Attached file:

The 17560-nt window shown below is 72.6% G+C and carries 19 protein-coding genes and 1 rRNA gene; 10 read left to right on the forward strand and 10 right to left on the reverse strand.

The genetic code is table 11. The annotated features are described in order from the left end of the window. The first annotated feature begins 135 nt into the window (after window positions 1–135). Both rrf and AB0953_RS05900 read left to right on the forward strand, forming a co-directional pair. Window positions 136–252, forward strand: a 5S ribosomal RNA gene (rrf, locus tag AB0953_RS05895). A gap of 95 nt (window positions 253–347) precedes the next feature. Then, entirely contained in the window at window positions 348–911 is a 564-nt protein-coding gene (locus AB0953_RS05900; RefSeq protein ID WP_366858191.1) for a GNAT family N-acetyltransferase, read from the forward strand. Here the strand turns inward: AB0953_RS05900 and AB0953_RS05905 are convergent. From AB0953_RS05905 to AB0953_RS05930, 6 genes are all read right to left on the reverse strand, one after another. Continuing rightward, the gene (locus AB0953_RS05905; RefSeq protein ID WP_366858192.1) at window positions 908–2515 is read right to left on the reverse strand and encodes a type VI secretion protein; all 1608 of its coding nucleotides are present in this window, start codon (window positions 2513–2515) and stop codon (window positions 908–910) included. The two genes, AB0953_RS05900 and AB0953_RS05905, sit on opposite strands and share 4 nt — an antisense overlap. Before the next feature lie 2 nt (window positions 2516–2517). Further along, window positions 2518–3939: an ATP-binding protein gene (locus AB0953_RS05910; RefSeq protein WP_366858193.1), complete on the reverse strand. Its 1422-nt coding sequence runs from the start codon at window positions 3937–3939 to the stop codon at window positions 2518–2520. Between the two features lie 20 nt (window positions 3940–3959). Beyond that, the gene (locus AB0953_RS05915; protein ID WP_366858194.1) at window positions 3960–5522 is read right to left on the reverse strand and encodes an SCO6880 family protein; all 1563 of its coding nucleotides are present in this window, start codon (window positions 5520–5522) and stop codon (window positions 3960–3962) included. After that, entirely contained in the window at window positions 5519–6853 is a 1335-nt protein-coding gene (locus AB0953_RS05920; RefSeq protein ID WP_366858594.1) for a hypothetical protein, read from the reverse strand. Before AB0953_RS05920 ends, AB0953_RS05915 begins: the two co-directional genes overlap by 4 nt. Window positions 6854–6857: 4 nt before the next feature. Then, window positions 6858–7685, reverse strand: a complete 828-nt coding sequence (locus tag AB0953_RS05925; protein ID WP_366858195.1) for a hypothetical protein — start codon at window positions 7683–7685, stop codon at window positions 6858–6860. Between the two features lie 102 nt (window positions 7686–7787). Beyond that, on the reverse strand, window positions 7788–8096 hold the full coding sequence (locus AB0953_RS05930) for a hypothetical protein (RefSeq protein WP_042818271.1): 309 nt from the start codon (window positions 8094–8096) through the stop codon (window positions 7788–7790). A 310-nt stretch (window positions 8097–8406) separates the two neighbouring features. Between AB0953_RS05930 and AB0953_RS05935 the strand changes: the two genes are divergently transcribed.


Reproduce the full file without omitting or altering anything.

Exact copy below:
The 17560-nt window shown below is 72.6% G+C and carries 19 protein-coding genes and 1 rRNA gene; 10 read left to right on the forward strand and 10 right to left on the reverse strand.

The genetic code is table 11. The annotated features are described in order from the left end of the window. The first annotated feature begins 135 nt into the window (after window positions 1–135). Both rrf and AB0953_RS05900 read left to right on the forward strand, forming a co-directional pair. Window positions 136–252, forward strand: a 5S ribosomal RNA gene (rrf, locus tag AB0953_RS05895). A gap of 95 nt (window positions 253–347) precedes the next feature. Then, entirely contained in the window at window positions 348–911 is a 564-nt protein-coding gene (locus AB0953_RS05900; RefSeq protein ID WP_366858191.1) for a GNAT family N-acetyltransferase, read from the forward strand. Here the strand turns inward: AB0953_RS05900 and AB0953_RS05905 are convergent. From AB0953_RS05905 to AB0953_RS05930, 6 genes are all read right to left on the reverse strand, one after another. Continuing rightward, the gene (locus AB0953_RS05905; RefSeq protein ID WP_366858192.1) at window positions 908–2515 is read right to left on the reverse strand and encodes a type VI secretion protein; all 1608 of its coding nucleotides are present in this window, start codon (window positions 2513–2515) and stop codon (window positions 908–910) included. The two genes, AB0953_RS05900 and AB0953_RS05905, sit on opposite strands and share 4 nt — an antisense overlap. Before the next feature lie 2 nt (window positions 2516–2517). Further along, window positions 2518–3939: an ATP-binding protein gene (locus AB0953_RS05910; RefSeq protein WP_366858193.1), complete on the reverse strand. Its 1422-nt coding sequence runs from the start codon at window positions 3937–3939 to the stop codon at window positions 2518–2520. Between the two features lie 20 nt (window positions 3940–3959). Beyond that, the gene (locus AB0953_RS05915; protein ID WP_366858194.1) at window positions 3960–5522 is read right to left on the reverse strand and encodes an SCO6880 family protein; all 1563 of its coding nucleotides are present in this window, start codon (window positions 5520–5522) and stop codon (window positions 3960–3962) included. After that, entirely contained in the window at window positions 5519–6853 is a 1335-nt protein-coding gene (locus AB0953_RS05920; RefSeq protein ID WP_366858594.1) for a hypothetical protein, read from the reverse strand. Before AB0953_RS05920 ends, AB0953_RS05915 begins: the two co-directional genes overlap by 4 nt. Window positions 6854–6857: 4 nt before the next feature. Then, window positions 6858–7685, reverse strand: a complete 828-nt coding sequence (locus tag AB0953_RS05925; protein ID WP_366858195.1) for a hypothetical protein — start codon at window positions 7683–7685, stop codon at window positions 6858–6860. Between the two features lie 102 nt (window positions 7686–7787). Beyond that, on the reverse strand, window positions 7788–8096 hold the full coding sequence (locus AB0953_RS05930) for a hypothetical protein (RefSeq protein WP_042818271.1): 309 nt from the start codon (window positions 8094–8096) through the stop codon (window positions 7788–7790). A 310-nt stretch (window positions 8097–8406) separates the two neighbouring features. Between AB0953_RS05930 and AB0953_RS05935 the strand changes: the two genes are divergently transcribed.